There are special skills that come into play during any workplace investigative interview. Particular care is needed, however, when non-criminal elements of a child-related issue are under investigation. Criminal and civil investigative processes might both be required for the one workplace matter, and within each approach the challenges can be considerable.
At first it might seem unusual that a workplace investigator would need to get involved in an investigation concerning children. But if we think about it, the numbers of workplaces that either employ or interact with children are considerable; from schools and churches to fun parks and retail outlets. Care must be taken in such investigations to ensure that all criminal/ non-criminal aspects are well managed in the context of any vulnerable persons.
Special workplace issues
Criminal prosecution might seem like the only natural avenue to follow when a workplace issue relates to alleged child abuse. Yet often there will be non-criminal elements that come to the fore in such cases, related to misconduct, bullying, occupational health risks and the like. And very often these matters will need to be examined via a workplace investigation, regardless of the outcome of any criminal prosecution.
The criminal angle
In some cases, a criminal investigation will be carried out first where serious allegations are raised in the workplace. Understandably, police investigators employ interviewing techniques that are centred upon the criminal elements of the matter. Yet in many cases after a prosecution is dropped, workplace investigators are then left with investigative challenges such as:
- Delays that can occur between the criminal matter and the workplace investigation.
- Initial police focus in interviews upon criminality, which can bypass pertinent non-criminal issues.
- Evidentiary issues flowing from differing standards of proof in criminal and civil matters.
Some cases in point
In a recent case involving a staff member and the client of a sheltered workshop, a police investigation was conducted into allegations of sexual assault by the employee. The police understandably focused upon the potential criminal elements. They did not proceed with prosecution, due to issues of legal competence and limited prospects of prosecutorial success.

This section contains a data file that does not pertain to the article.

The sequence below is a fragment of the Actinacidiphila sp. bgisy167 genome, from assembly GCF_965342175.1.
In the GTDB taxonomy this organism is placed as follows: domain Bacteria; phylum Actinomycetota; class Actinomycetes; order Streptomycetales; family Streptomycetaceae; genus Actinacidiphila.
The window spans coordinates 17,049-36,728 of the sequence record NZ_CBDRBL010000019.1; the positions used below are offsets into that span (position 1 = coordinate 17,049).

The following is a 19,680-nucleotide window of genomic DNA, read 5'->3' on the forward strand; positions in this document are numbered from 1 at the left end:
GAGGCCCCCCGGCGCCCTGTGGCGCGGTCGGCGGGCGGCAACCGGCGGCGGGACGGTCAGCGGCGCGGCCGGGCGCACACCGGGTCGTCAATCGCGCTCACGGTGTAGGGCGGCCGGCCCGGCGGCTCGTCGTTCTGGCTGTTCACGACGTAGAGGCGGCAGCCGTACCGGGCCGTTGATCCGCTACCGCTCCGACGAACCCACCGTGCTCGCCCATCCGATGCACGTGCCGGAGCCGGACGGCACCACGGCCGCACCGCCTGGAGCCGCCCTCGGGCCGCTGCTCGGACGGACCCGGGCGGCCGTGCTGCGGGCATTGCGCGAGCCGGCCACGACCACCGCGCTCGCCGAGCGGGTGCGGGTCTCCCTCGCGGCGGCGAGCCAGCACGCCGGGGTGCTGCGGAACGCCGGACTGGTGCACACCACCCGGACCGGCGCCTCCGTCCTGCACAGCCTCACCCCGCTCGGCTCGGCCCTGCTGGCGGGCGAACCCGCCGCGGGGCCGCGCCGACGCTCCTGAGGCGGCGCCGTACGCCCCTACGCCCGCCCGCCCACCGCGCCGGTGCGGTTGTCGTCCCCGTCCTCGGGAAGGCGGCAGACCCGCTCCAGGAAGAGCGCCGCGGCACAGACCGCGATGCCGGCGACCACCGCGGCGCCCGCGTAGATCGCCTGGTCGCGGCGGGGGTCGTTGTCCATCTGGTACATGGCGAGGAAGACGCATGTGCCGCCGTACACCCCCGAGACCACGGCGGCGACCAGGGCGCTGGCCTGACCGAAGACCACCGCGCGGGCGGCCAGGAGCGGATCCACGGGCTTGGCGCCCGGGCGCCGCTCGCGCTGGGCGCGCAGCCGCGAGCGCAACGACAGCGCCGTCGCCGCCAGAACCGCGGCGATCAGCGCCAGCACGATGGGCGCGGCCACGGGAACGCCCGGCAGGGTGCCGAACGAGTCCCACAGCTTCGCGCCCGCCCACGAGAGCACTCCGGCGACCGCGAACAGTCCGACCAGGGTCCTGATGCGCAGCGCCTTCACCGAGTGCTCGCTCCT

Dilemmas of time and proof
The workplace investigator in this case was then faced with issues such as witnesses who were no longer available, permission to use statements being refused, plus continuing issues around witness competence. Interestingly however, the differing standard of proof in non-criminal matters – plus specific evidence gleaned about complaints processes – were sufficient for the workplace investigation to generate successful outcomes regarding certain staff.
In another matter involving a member of the clergy, delay caused considerable issues for the workplace investigation and the manner in which interviews could be conducted. The case involved allegations being made against a priest in relation to his dealings with a young boy. After 12 months, including several delays between the prosecution’s evidence-gathering endeavours, a decision was finally made by the police not to proceed with the case.
Taking up the non-criminal case
The challenges then faced by the workplace investigator regarding the allegations in their industrial context were considerable. Taking up the case from the non-criminal point of view, the workplace investigator dealt with a number of difficulties around both time delays and prosecution-focused interview techniques. Despite these challenges, nuanced investigative interviews and evidence collection led to decisive action being taken on the non-criminal workplace issues. The principle in Briginshaw was carefully incorporated into all evidentiary activities carried out by the investigator, enabling appropriate action to be taken.
Anticipate the challenges
Between criminal and non-criminal investigations there can be a number of differences that need to be managed with care. Workplace investigators must work out ways to effectively elicit information that is relevant to the workplace issues. And the emphasis in work-related interviews will necessarily differ from interviews carried out by police. Employers should ideally act swiftly following police investigations to ensure that evidence and witnesses remain available to a workplace investigator. The criminal/non-criminal divide in work-related investigations must be handled skilfully by all involved. It is certainly worth the effort to get the process right – particularly when children and other vulnerable persons come into the equation.